Twenty Examples of the Obama Administration Assault on Domestic Civil Liberties

Bill Quigley @ Common Dreams - The Obama administration has affirmed, continued and expanded almost all of the draconian domestic civil liberties intrusions pioneered under the Bush administration. Here are twenty examples of serious assaults on the domestic rights to freedom of speech, freedom of assembly, freedom of association, the right to privacy, the right to a fair trial, freedom of religion, and freedom of conscience that have occurred since the Obama administration has assumed power. Consider these and then decide if there is any fundamental difference between the Bush presidency and the Obama presidency in the area of domestic civil liberties.  Read more.

7-7-7: Jobless? Face It. Obama's Not That Into You

Ted Rail - Forget Herman Cain's 9-9-9. The battle cry for every American ought to be 7-7-7.

7-7-7: for the $7.7 trillion the Bush and Obama Administrations secretly funneled to the banksters.

Remember the $700 billion bailout that prompted rage from right to left? Which inspired millions to join the Tea Party and the Occupy movements? Turns out that that was a mere drop in the bucket, less than a tenth of what the Federal Reserve Bank doled out to the big banks.  Read more.

British Public-Sector Strike Threatens Airports, Closes Schools

SF Gate - Members of 30 U.K. public-sector unions walked out in a dispute over pensions with Prime Minister David Cameron's government that's set to close schools and disrupt airports and hospitals.

As many as 2 million government staff, including immigration officials, nurses and civil servants, are expected to take part in today's one-day strike, the Trades Union Congress said in a statement. London's Heathrow airport, Europe's busiest hub, and Gatwick, the capital's second airport, warned passengers they will face delays and Education Secretary Michael Gove said more than 90 percent of schools will be shut.  Read more.

3 Protesters Hit With Taser at Occupy Protest at Washington State Capitol

Associated Press @ KomoNews (Washington) - Thousands of protesters greeted lawmakers beginning a 30-day special session to address the state's budget woes, with a rowdy group disrupting a hearing Monday and police later using Tasers in a skirmish as a large crowd refused to leave the Capitol building at the end of the day.  Read more.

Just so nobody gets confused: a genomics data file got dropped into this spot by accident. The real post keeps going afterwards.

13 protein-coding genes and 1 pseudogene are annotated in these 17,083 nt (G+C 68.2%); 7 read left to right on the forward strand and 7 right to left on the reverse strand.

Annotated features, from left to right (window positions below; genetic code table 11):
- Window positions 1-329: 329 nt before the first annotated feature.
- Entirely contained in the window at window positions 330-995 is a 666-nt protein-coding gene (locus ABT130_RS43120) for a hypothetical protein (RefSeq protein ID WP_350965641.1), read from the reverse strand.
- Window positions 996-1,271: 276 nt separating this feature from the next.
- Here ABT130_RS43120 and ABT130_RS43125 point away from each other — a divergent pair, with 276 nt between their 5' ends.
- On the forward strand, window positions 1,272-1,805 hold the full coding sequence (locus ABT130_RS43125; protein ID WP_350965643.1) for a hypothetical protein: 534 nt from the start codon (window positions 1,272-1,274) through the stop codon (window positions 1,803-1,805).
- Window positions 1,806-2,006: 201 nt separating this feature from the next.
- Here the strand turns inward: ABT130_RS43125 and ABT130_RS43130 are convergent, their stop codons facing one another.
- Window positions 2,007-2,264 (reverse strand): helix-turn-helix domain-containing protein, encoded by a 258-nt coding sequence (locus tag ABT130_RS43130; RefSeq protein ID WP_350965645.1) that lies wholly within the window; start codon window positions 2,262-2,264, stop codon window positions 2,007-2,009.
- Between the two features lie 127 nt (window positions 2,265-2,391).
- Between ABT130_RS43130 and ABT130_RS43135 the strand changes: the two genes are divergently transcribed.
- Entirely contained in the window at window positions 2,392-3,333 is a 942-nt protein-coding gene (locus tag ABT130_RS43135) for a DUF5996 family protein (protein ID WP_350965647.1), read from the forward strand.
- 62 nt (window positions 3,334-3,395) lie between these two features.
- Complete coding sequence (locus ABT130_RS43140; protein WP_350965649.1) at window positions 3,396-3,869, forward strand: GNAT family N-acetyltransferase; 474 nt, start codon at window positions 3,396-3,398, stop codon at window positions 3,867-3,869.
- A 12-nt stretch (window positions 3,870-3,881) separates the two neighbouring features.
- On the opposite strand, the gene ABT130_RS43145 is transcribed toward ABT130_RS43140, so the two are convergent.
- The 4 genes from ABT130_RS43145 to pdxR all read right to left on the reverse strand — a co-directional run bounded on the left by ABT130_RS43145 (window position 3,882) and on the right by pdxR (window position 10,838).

Senate Keeps Controversial Detainee Policy in Defense Bill

The Hill - The Senate on Tuesday rejected an effort to strip divisive provisions from a defense bill that deal with the capture and handling of suspected terrorists, setting up a showdown with the White House.

The resounding 61-37 vote sent a strong message to the Obama administration, which has threatened a veto of the bill over the requirement of military custody for captured terror suspects and limitations on the ability to transfer detainees from the naval prison at Guantanamo Bay, Cuba. The clash underscores the ongoing dispute between the executive branch and some in Congress over whether to treat suspected terrorists as prisoners of war or criminals.  Read more.

V for Vendetta: Alan Moore – Meet the Man Behind the Protest Mask

Guardian UK - The comic-book writer Alan Moore is not usually surprised when his creations find a life for themselves away from the printed page. Strips he penned in the 1980s and 90s have been fed through the Hollywood patty-maker, never to his great satisfaction, resulting in both critical hits and terrible flops; fads for T-shirts, badges and shouted slogans have emerged from characters and conceits he has dreamed up for titles such as Watchmen and From Hell. "I suppose I've gotten used to the fact," says the 58-year-old, "that some of my fictions percolate out into the material world."  Read more.

A Tale of Two Portlands: Occupy vs Subsidizing Developers

Barbara Dudley @ The Oregonian - Contrast these two stories from The Oregonian: In Saturday's (11.19.11) Business section, "A disgruntled California developer is suing Portland's urban renewal agency (Portland Development Commission) for more than $1.7 million" after an upscale remake of an old mill along the waterfront falls apart, and "after taxpayers have already invested $12.5 million into the site, which is no closer to development today than when the (PDC) bought it in 2000. " And then the ongoing story of how the City has allegedly spent some $750,000 on a clearly over-armored police response to Occupy Portland, aggressively clearing several hundred protestors and numerous homeless people out of two downtown encampments.  Read more.